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Brain Stem Injuries


The brain is a complex organ that is made up of many specialized areas, all of which work together to control thought, voluntary movements, and basic functions like breathing and sleeping, as well as coordination and balance. While injury to any part of the brain can disrupt the smooth operation of these systems, injuries to certain areas, including the brain stem, tend to have particularly devastating consequences. If you or a loved one suffered head trauma in an accident for which you were not at fault, you should consider reaching out to an experienced team of Fort Lauderdale traumatic brain injury lawyers, who can help you seek compensation for your losses.

What is the Brain Stem?

The brain stem is the part of the brain located at the back of the skull that acts as the main connective trunk of tissue between the brain and the nerves in the spinal cord. This area of the brain plays a crucial role in the brain’s ability to communicate with the body. For instance, the brain stem controls both voluntary and involuntary bodily functions, including:

  • Movement;
  • Breathing;
  • Swallowing;
  • Digestion;
  • Regulation of the circulatory system;
  • Body temperature;
  • Heartbeat; and
  • Conscious awareness.

Injuries to the brain stem can affect these functions, even permanently damaging them.

Brain Stem Injuries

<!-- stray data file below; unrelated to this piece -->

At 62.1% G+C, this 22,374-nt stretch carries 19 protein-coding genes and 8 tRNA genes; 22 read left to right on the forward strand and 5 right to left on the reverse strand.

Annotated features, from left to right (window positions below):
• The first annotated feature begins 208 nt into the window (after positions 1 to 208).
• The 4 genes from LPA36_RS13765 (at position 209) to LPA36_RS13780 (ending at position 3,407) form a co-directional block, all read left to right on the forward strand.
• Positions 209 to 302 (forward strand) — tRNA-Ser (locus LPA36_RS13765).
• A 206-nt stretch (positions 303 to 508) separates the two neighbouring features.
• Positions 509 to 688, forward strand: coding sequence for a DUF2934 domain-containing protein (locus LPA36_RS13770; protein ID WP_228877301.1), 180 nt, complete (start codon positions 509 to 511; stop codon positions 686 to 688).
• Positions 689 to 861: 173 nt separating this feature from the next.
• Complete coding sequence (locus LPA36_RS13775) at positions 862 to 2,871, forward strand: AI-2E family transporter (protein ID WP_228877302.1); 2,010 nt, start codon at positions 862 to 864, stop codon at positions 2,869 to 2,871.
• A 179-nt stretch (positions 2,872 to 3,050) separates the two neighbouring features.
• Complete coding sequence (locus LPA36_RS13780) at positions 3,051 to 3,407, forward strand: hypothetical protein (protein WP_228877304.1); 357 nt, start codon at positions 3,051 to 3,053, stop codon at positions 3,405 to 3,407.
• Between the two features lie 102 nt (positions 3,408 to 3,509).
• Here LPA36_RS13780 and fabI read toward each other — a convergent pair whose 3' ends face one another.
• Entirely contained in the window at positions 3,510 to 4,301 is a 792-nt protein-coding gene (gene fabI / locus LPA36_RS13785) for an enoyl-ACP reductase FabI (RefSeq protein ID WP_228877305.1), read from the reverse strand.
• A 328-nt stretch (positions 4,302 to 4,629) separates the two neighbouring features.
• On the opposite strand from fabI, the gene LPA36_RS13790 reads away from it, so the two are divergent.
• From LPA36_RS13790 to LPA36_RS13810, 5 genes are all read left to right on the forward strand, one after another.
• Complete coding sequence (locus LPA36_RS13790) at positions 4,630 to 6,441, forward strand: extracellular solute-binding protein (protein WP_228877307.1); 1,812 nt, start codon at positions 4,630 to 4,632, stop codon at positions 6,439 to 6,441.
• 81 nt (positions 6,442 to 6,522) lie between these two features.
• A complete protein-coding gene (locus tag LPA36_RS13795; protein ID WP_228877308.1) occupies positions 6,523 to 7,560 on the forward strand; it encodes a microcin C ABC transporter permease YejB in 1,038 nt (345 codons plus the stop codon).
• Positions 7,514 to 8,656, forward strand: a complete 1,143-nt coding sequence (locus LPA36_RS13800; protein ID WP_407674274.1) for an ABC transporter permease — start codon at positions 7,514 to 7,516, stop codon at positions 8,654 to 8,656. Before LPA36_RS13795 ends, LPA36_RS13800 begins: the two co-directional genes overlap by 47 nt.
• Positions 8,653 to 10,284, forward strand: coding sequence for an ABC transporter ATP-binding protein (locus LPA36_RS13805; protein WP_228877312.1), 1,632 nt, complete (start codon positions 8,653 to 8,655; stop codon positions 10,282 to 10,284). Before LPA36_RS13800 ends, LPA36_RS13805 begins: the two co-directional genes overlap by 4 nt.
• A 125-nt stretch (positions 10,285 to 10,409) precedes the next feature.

The types of problems a person could face after suffering a brain stem injury will largely be dictated by which part of the brain stem sustained the brunt of the trauma.  There are three primary regions in the brain stem, all of which work cooperatively to control the body. These regions include:

  • The pons, which is the uppermost region in the brain stem and is responsible for controlling breathing, balance, swallowing, hearing, eye movements, facial muscle control, posture, and bladder function;
  • The midbrain, or the middle region of the brains stem, which is responsible for processing auditory information, regulating sleep and body temperature, and the functioning of the visual system; and
  • The medulla oblongata, which is a pillar-like region located at the base of the brain stem and handles a number of the basic functions of the autonomic nervous system, such as the proper functioning of the lungs and heart, as well as involuntary reflexes, like sneezing, coughing, and vomiting.

A person who suffered damage to more than one part of the brain stem could expect to encounter problems with a variety of these functions.

Learn More About Your Legal Options

Because it is positioned deep within the posterior part of the brain and plays such a complex role in the body’s functioning, it is difficult to obtain fully restorative treatment for brain stem injuries. For this reason, many accident victims who sustain these types of injuries find themselves suffering with disability for years to come. If you suffered a brain stem injury in an accident, you have the right to seek recovery. Schedule a free consultation with one of our dedicated traumatic brain injury lawyers at Boone & Davis today to learn more. You can reach a member of our legal team by calling 954-566-9919 or by sending us an online message.



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